Only 19 days remain in 2012 (or nine days left in existence, if you're into the Mayan calendar stuff) and after this Sunday's TLC event, the Road to Wrestlemania will just about be at our feet.
All signs point to CM Punk defending his WWE Championship against The Rock at next month's Royal Rumble, where many people believe The Great One will end what would be Punk's 434-day reign as champion.
Never content with the status quo, members of the Internet Wrestling Community have begun claiming Punk is a "transitional champion," that he is only holding the belt until The Rock returns in January.
The Idea of CM Punk as a Transitional Champion Is Insane
If Punk does, indeed, drop the title in Phoenix next month, the 434 days he would have spent as champion would, on its own, be longer than the collective reigns of 32 former WWE Champions. Nobody has held the title as long as Punk has since Hulk Hogan held it for four years, from 1984-1988.
It is nothing short of absurd to label CM Punk as a transitional champion. There were countless opportunities to put the gold on someone else.
Since winning the title at Survivor Series last year, Punk retained the WWE Championship in four Triple Threat Matches and an Elimination Chamber match. In any one of those matches, Punk could have dropped the gold without taking the fall.
John Cena, Chris Jericho, Daniel Bryan, The Miz, Ryback, Dolph Ziggler and Alberto Del Rio were involved in a combined 16 of Punk's title defenses, yet Punk retained every time. All but one of those men are former world champions, and Ryback will likely get his time before too long.
Maybe the IWC's moniker should be changed to the Internet Whining Community, because it's really all they ever do. Don't get me wrong: I consider myself a smark, but I also see a very big difference between the IWC and smarks.
Punk was an IWC darling for years. During the Summer of Punk, the internet blew up. Punk could do no wrong.
But then, Punk made a smart decision. It was reported by multiple internet sites that Punk realized he could never be the top face as long as John Cena was around, so he decided to be the company's top heel.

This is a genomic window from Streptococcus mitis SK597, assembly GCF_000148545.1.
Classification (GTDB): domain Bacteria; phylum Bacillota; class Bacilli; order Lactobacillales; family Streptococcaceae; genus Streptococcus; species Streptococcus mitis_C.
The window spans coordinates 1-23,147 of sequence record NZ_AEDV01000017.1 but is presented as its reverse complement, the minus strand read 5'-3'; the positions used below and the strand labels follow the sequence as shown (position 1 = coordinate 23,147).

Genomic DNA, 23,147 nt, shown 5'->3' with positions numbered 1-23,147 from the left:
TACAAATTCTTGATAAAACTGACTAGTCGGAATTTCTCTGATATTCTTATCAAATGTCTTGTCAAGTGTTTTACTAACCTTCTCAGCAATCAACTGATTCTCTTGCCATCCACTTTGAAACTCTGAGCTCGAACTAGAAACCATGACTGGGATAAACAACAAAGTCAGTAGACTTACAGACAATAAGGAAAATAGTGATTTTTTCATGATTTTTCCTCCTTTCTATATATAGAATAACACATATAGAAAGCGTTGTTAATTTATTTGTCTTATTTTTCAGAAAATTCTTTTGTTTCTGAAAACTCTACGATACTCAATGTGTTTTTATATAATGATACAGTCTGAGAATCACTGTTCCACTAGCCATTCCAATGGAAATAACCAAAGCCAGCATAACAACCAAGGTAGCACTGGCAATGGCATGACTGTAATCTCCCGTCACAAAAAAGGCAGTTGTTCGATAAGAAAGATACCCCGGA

With that move, the IWC turned on him. Flaming Punk on message boards and forums became chic. He's a sellout, a crappy heel, and a transitional champion, depending on the day.
The IWC's new darling is Dolph Ziggler...which I really can't argue against, as I'm a huge Ziggler fan myself. But will Ziggler remain in the IWC's good graces once he finally gets the gold?
Only time will tell. I'm not keeping my hopes up, though.
If WWE Doesn't Learn From History, They'll Repeat It Sunday
In 2010, a rogue group of young superstars stormed onto the WWE landscape, eventually making their in-ring debut at SummerSlam.
On that night, every bit of momentum The Nexus had was crushed by Team WWE's victory.
The old saying goes, "Those who don't learn from history are doomed to repeat it." Hopefully, two years has been enough time for WWE to learn from its mistake.
When The Shield faces Ryback, Kane and Daniel Bryan Sunday night, the victory must go to Seth Rollins, Dean Ambrose and Roman Reigns.
WWE will likely want to protect Ryback from eating a pinfall for the third straight pay-per-view. But that's fine. Kane can take the decisive fall without losing any face. Ryback and Bryan can be eliminated from the picture thanks to the tables, ladders and chairs that will be involved.
Wrestlezone.com reported the possibility of more members being added to The Shield. Could we see the likes of Leo Kruger, Kassius Ohno or Bray Wyatt interject themselves in Sunday's no-disqualification main event?
There are plenty of options on the table, but the outcome shouldn't be one of them. The Shield needs to go over. If they don't, their fate is sealed with that of The Nexus.